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Environ Res. 2008 Feb;106(2):257-69. Epub 2007 Oct 31.

Temporal variability in urinary concentrations of phthalate metabolites, phytoestrogens and phenols among minority children in the United States.

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Mount Sinai School of Medicine, Department of Community and Preventive Medicine, 1 Gustave Levy Place, P.O. Box 1043, New York, NY 10029, USA.



Exposure to endocrine disruptors (EDs), including some phthalates, phytoestrogens and phenols can be quantified using biomarkers of exposure. However, reliability in the use of these biomarkers requires an understanding of the timeframe of exposure represented by one measurement. Data on the temporal variability of ED biomarkers are sparse, especially among children.


To evaluate intraindividual temporal variability in 19 individual urinary biomarkers (eight phthalate metabolites from six phthalate diesters, six phytoestrogens (two lignans and four isoflavones) and five phenols) among New York City children.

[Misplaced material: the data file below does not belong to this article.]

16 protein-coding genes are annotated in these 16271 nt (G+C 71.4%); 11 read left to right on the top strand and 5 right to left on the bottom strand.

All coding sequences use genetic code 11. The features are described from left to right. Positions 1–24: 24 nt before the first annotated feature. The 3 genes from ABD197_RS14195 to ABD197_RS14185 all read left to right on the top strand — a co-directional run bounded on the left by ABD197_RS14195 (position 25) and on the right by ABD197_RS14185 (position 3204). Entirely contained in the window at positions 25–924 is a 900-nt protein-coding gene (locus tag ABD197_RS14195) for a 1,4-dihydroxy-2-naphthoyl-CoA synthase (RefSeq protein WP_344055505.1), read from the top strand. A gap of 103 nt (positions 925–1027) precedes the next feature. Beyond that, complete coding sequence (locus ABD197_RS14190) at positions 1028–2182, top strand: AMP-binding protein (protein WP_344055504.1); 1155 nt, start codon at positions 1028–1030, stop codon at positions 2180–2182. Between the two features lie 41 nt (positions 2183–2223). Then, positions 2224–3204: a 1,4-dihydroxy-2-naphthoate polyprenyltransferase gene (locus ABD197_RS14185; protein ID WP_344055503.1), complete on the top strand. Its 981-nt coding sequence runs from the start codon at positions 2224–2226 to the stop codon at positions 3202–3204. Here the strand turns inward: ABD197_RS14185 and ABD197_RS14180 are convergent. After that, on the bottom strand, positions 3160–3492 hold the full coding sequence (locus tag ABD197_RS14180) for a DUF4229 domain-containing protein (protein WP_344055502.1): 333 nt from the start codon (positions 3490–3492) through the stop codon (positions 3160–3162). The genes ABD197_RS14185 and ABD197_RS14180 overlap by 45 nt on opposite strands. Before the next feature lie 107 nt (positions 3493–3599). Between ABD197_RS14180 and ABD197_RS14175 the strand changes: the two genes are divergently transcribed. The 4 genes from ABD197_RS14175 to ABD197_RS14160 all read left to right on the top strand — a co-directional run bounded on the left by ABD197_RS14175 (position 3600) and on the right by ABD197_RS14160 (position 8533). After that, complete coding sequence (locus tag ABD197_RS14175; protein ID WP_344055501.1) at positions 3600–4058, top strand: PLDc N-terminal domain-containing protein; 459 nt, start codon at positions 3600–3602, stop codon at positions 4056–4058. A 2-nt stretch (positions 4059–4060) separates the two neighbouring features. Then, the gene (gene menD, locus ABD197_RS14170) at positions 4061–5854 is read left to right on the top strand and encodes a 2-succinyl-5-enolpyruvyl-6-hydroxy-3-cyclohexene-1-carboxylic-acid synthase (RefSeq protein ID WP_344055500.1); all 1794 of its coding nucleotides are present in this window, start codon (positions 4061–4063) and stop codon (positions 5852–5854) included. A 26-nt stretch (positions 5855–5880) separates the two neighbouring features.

Healthy Hispanic and Black children (N=35; 6-10 years old) donated several urine samples over 6 months. To assess temporal variability we used three statistical methods: intraclass correlation coefficient (ICC), Spearman correlation coefficients (SCC) between concentrations measured at different timepoints, and surrogate category analysis to determine how well the tertile categories based on a single measurement represented a 6-month average concentration.


Surrogate category analysis indicated that a single sample provides reliable ranking for all analytes; at least three of four surrogate samples predicted the 6-month mean concentration. Of the 19 analytes, the ICC was >0.2 for 18 analytes and >0.3 for 10 analytes. Correlations among sample concentrations throughout the 6-month period were observed for all analytes; 14 analyte concentrations were correlated at 16 weeks.


The reasonable degree of temporal reliability and the wide range of concentrations of phthalate metabolites, phytoestrogens and phenols suggest that these biomarkers are appropriate for use in epidemiologic studies of environmental exposures in relation to health outcomes in children.

[Indexed for MEDLINE]

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